by Khaled Amayreh
Palestinian leaders from across the political spectrum have castigated the latest meeting in Amman between Israeli and Palestinian Authority (PA) officials.
Hamas, which last month charted a unity deal with Fatah, criticised the PA leadership for "repeating the same mistakes and reproducing the same failures".
Sami Abu Zuhri, a Hamas spokesman based in the Gaza Strip, said the meeting in Amman would only weaken the overall Palestinian position and further embolden Israel.
The leftist camp described the meeting as "illogical: in light of the unrelenting continuation of Jewish settlement expansion in the West Bank as well as seizure of Palestinian land for settlement purposes.
The PA consistently said it wouldn't agree to resume stalled talks with Israel until and unless Tel Aviv agreed to freeze all settlement activities in the West Bank, including East Jerusalem.
However, the US has been warning the vulnerable Palestinian leadership that it wouldn't continue to bankroll the PA unless it agreed to resume talks without preconditions with Israel.
Some PA officials have pointed out that the "warnings" are becoming "threats" and that the Obama administration is treating PA President Mahmoud Abbas as if he were an autocrat who is not answerable to his people.
In other words, from the American perspective, the PA would have to drop the main condition for resuming stalled talks, namely the linkage between the resumption of talks and halting settlement expansion.
However, doing so would probably be certain political suicide for the PA leadership, especially the Fatah camp.
Last month, Fatah, which is preparing for Palestinian general elections, said it might withdraw its recognition of Israel if the latter kept up its rejection of Palestinian statehood.
The warning, which remains informal, is viewed as a defence reflex on Fatah's part to keep pace with the spirit of the Arab Spring and emulate growing Islamic triumphalism in the region.
It might indicate nonetheless that Fatah will get more radical if its leader, Abbas, fails to convince the international community to allow for the creation of a viable and sovereign state on all the territories Israel occupied in 1967.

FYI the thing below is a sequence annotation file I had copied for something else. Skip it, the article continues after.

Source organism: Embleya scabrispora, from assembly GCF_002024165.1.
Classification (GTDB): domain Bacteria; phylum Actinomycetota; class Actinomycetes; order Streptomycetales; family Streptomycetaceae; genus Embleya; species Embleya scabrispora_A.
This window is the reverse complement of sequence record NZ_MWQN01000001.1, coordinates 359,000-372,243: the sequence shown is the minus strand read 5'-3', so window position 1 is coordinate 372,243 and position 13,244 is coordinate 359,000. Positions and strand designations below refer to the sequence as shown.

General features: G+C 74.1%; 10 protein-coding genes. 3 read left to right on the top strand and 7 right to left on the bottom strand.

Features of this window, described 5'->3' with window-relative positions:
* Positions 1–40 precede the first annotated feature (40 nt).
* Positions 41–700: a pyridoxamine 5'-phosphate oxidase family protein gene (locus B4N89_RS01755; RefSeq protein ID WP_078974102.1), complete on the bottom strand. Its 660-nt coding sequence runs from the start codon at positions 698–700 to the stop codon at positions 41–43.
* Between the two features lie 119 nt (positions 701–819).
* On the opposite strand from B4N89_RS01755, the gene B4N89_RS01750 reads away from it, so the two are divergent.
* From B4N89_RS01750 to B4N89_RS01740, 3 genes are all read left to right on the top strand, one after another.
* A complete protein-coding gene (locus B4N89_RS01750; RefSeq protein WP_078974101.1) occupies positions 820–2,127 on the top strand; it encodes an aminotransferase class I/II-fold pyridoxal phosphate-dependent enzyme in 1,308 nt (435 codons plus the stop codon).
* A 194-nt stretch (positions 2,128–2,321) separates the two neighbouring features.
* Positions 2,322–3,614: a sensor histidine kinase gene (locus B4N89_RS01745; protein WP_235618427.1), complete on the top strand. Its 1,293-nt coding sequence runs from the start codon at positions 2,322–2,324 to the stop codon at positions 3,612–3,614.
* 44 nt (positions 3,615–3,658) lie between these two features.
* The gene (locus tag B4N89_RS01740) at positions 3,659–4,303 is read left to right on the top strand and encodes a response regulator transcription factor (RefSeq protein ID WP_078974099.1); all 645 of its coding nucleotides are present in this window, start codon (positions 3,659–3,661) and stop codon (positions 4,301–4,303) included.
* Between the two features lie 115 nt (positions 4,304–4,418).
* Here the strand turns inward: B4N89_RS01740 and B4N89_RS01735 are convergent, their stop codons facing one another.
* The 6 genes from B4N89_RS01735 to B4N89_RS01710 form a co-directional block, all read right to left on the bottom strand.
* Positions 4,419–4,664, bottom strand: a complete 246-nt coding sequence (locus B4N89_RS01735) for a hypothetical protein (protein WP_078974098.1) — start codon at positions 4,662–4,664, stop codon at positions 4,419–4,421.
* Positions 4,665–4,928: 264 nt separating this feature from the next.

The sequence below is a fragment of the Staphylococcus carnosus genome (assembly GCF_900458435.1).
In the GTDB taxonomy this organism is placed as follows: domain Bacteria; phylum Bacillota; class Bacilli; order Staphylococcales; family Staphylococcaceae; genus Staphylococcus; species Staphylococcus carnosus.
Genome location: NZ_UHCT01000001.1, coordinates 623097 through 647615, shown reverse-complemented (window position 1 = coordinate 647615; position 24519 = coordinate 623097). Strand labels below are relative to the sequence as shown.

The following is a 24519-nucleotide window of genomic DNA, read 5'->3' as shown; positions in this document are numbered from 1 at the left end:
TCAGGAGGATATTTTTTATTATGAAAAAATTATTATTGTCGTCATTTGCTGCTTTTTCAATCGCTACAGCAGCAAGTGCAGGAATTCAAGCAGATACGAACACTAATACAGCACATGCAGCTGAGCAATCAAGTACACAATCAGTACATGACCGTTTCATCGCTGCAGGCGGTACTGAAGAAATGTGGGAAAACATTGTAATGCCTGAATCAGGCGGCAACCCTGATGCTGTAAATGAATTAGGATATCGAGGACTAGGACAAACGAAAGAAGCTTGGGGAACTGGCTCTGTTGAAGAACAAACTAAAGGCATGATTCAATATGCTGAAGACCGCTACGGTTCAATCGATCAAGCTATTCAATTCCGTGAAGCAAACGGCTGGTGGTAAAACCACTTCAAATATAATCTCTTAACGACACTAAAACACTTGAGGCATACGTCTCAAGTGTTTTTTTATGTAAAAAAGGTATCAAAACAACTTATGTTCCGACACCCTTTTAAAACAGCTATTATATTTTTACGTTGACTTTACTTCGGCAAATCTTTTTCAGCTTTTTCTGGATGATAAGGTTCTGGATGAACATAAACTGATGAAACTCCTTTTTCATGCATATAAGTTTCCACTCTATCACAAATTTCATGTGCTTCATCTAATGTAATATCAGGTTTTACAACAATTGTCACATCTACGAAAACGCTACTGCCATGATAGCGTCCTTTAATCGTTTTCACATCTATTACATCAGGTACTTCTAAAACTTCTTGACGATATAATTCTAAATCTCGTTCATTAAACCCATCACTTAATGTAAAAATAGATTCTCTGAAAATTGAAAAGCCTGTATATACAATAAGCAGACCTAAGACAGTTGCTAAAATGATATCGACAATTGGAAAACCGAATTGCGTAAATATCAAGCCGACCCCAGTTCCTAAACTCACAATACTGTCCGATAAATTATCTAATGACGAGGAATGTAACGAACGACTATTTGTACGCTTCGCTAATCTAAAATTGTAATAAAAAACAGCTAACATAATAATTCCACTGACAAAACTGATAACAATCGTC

Visibly embarrassed by PA participation in the Amman meeting, former chief Palestinian negotiator Saeb Ereikat has sought to downplay the importance of the Amman encounter, saying it didn't constitute a resumption of talks.
"We are only responding to the kind invitation of his majesty King Abdullah. We will once again present our position, namely that in order for peace talks to be resumed Israel would have to freeze all settlement activities and agree to the establishment of a viable Palestinian state on the basis of 4 June 1967 [borders]." He added: "It is only an occasion for representing and clarifying our views, nothing more."
Some political observers in the West Bank expressed mixed feelings over the meeting. "It is true that the PA leadership wants to utilise this meeting to prove that the proverbial ball is in the Israeli court and that pressure ought to be exerted on Israel, not the Palestinians," said Hani Al-Masri, a noted political analyst based in Ramallah. "However, it is also true that the meeting will give Israel a certain feeling that the PA can eventually be pressured and bullied into making further concessions. I am also afraid that the Quartet may try to circumvent the Palestinian stand and cajole the PA leadership to resume talks without preconditions. And that would be a real disaster."